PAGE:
Critics’ Picks

View of “tear here,” 2011.

Toronto

John Eisler

Diaz Contemporary
100 Niagara Street
April 30–June 4, 2011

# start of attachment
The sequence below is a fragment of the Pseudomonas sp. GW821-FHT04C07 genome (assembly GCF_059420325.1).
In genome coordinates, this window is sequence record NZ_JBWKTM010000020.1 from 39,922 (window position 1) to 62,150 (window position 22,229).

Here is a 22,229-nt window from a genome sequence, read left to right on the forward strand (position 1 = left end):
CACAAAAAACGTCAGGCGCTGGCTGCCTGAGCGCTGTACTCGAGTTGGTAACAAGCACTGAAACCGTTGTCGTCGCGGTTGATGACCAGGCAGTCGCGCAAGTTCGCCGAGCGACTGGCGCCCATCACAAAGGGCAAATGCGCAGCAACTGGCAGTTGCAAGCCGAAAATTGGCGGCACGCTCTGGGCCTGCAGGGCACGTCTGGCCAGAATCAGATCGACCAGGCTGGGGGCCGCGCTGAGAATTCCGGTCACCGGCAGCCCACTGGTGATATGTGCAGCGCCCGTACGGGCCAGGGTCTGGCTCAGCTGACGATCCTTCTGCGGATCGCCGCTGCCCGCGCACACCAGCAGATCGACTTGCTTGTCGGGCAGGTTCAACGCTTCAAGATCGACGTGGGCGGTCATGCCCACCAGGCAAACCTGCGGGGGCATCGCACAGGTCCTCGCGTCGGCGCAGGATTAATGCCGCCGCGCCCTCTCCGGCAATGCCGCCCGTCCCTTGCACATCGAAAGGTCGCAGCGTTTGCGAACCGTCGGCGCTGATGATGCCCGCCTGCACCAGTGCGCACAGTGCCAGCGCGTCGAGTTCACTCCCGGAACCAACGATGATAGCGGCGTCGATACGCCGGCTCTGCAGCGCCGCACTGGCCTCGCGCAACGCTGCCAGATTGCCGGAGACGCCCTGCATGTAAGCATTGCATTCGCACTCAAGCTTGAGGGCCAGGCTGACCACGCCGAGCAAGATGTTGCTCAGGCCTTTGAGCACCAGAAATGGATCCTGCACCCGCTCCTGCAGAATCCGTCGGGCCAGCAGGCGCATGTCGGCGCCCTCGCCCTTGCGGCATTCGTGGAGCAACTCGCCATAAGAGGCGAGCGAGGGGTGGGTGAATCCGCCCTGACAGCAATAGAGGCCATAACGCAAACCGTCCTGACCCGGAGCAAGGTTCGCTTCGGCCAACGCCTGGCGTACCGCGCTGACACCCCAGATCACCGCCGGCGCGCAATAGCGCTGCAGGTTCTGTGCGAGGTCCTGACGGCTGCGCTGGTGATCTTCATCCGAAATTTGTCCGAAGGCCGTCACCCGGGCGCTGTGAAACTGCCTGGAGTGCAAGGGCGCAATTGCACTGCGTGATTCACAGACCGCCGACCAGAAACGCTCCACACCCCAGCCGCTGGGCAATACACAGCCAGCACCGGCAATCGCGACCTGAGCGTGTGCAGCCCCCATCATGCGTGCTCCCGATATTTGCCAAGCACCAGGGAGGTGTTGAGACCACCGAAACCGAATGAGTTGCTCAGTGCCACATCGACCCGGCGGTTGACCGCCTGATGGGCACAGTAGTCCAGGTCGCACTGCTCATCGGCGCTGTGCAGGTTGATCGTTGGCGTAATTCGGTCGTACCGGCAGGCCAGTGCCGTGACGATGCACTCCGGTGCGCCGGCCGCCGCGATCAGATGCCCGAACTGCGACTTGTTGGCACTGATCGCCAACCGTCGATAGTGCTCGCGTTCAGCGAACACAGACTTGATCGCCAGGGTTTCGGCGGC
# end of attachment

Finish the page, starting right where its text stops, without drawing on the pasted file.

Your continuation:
If the title of John Eisler’s ambitious exhibition “tear here” is an allusion to commodity and packaging design, it is also, tellingly, a directive. The bulk of the exhibition follows this command to the letter, with a suite of large wall works that are full of holes, though the pieces have not been torn but punctured right through their picture planes. They float too: literally off the wall, from simple metal brackets—and figuratively between painting and assemblage. Each one begins with a large rectangle of corrugated plastic, which has been cut, creased, and then peppered with a pattern of round apertures. The rectangles hover in front of similarly sized and cut sheets of mirrored plastic or flat black PVC, embellished further with lengths of gold-plated chain or steel cable. Cut along a central axis, each pattern yields a symmetrical form that—along with the flashy loops of metal gewgaws—suggests the sinewy yet looming contours of a standing body. This compositional maneuver and evidence of material dexterity follows Eisler’s previous works derived from staining folded sections of canvas and allowing the paint to seep through to create geometric Rorschach compositions; two recent examples using this technique are on view in this show alongside several winsome paper constructions. The new plastic works are just as fathomless: Their reflective or impenetrable interiors suggest a seemingly limitless depth, while the perforated plastic acts as a scrim to frame these optical effects. Eisler furthers this visual titillation by skinning sections of the plastic with enamel paint in regal colors shot with neon. In some areas, the paint marbles like crinkled Mylar, while in others it pools up in glassy puddles. With their bright coatings and shiny interiors, Eisler’s buoyant works make for an eye-popping collection that is worth a long look.